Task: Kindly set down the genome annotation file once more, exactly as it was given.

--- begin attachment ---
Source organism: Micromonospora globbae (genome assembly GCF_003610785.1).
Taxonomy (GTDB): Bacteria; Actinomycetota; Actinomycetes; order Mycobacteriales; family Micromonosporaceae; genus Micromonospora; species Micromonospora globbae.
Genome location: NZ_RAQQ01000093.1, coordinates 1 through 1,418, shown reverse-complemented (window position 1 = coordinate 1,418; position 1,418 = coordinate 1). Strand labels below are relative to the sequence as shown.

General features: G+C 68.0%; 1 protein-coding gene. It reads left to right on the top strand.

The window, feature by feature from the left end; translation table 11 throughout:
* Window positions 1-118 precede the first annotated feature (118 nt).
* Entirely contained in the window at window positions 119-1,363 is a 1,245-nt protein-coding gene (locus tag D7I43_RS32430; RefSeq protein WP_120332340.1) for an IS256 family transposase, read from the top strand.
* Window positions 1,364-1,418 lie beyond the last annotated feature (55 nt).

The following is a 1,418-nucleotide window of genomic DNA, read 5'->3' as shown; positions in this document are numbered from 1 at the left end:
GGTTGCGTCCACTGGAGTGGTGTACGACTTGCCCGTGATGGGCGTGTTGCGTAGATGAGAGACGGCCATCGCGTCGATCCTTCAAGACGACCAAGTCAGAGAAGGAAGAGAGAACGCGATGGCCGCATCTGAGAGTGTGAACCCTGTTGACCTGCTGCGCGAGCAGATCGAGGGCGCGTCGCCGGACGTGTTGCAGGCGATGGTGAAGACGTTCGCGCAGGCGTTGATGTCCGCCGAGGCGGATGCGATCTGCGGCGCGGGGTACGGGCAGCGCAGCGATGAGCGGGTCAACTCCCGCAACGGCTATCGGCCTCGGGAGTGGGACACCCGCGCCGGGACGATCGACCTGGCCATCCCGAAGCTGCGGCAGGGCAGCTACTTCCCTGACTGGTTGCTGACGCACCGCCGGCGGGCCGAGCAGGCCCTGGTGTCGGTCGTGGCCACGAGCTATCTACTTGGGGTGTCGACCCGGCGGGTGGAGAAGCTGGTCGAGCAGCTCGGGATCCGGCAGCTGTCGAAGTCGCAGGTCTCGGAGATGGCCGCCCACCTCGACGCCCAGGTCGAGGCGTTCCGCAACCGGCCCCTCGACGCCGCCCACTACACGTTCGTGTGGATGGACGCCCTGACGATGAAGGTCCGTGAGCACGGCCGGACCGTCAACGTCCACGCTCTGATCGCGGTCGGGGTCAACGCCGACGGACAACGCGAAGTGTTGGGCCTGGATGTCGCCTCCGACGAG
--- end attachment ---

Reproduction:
Source organism: Micromonospora globbae (genome assembly GCF_003610785.1).
Taxonomy (GTDB): Bacteria; Actinomycetota; Actinomycetes; order Mycobacteriales; family Micromonosporaceae; genus Micromonospora; species Micromonospora globbae.
Genome location: NZ_RAQQ01000093.1, coordinates 1 through 1,418, shown reverse-complemented (window position 1 = coordinate 1,418; position 1,418 = coordinate 1). Strand labels below are relative to the sequence as shown.

General features: G+C 68.0%; 1 protein-coding gene. It reads left to right on the top strand.

The window, feature by feature from the left end; translation table 11 throughout:
* Window positions 1-118 precede the first annotated feature (118 nt).
* Entirely contained in the window at window positions 119-1,363 is a 1,245-nt protein-coding gene (locus tag D7I43_RS32430; RefSeq protein WP_120332340.1) for an IS256 family transposase, read from the top strand.
* Window positions 1,364-1,418 lie beyond the last annotated feature (55 nt).

The following is a 1,418-nucleotide window of genomic DNA, read 5'->3' as shown; positions in this document are numbered from 1 at the left end:
GGTTGCGTCCACTGGAGTGGTGTACGACTTGCCCGTGATGGGCGTGTTGCGTAGATGAGAGACGGCCATCGCGTCGATCCTTCAAGACGACCAAGTCAGAGAAGGAAGAGAGAACGCGATGGCCGCATCTGAGAGTGTGAACCCTGTTGACCTGCTGCGCGAGCAGATCGAGGGCGCGTCGCCGGACGTGTTGCAGGCGATGGTGAAGACGTTCGCGCAGGCGTTGATGTCCGCCGAGGCGGATGCGATCTGCGGCGCGGGGTACGGGCAGCGCAGCGATGAGCGGGTCAACTCCCGCAACGGCTATCGGCCTCGGGAGTGGGACACCCGCGCCGGGACGATCGACCTGGCCATCCCGAAGCTGCGGCAGGGCAGCTACTTCCCTGACTGGTTGCTGACGCACCGCCGGCGGGCCGAGCAGGCCCTGGTGTCGGTCGTGGCCACGAGCTATCTACTTGGGGTGTCGACCCGGCGGGTGGAGAAGCTGGTCGAGCAGCTCGGGATCCGGCAGCTGTCGAAGTCGCAGGTCTCGGAGATGGCCGCCCACCTCGACGCCCAGGTCGAGGCGTTCCGCAACCGGCCCCTCGACGCCGCCCACTACACGTTCGTGTGGATGGACGCCCTGACGATGAAGGTCCGTGAGCACGGCCGGACCGTCAACGTCCACGCTCTGATCGCGGTCGGGGTCAACGCCGACGGACAACGCGAAGTGTTGGGCCTGGATGTCGCCTCCGACGAG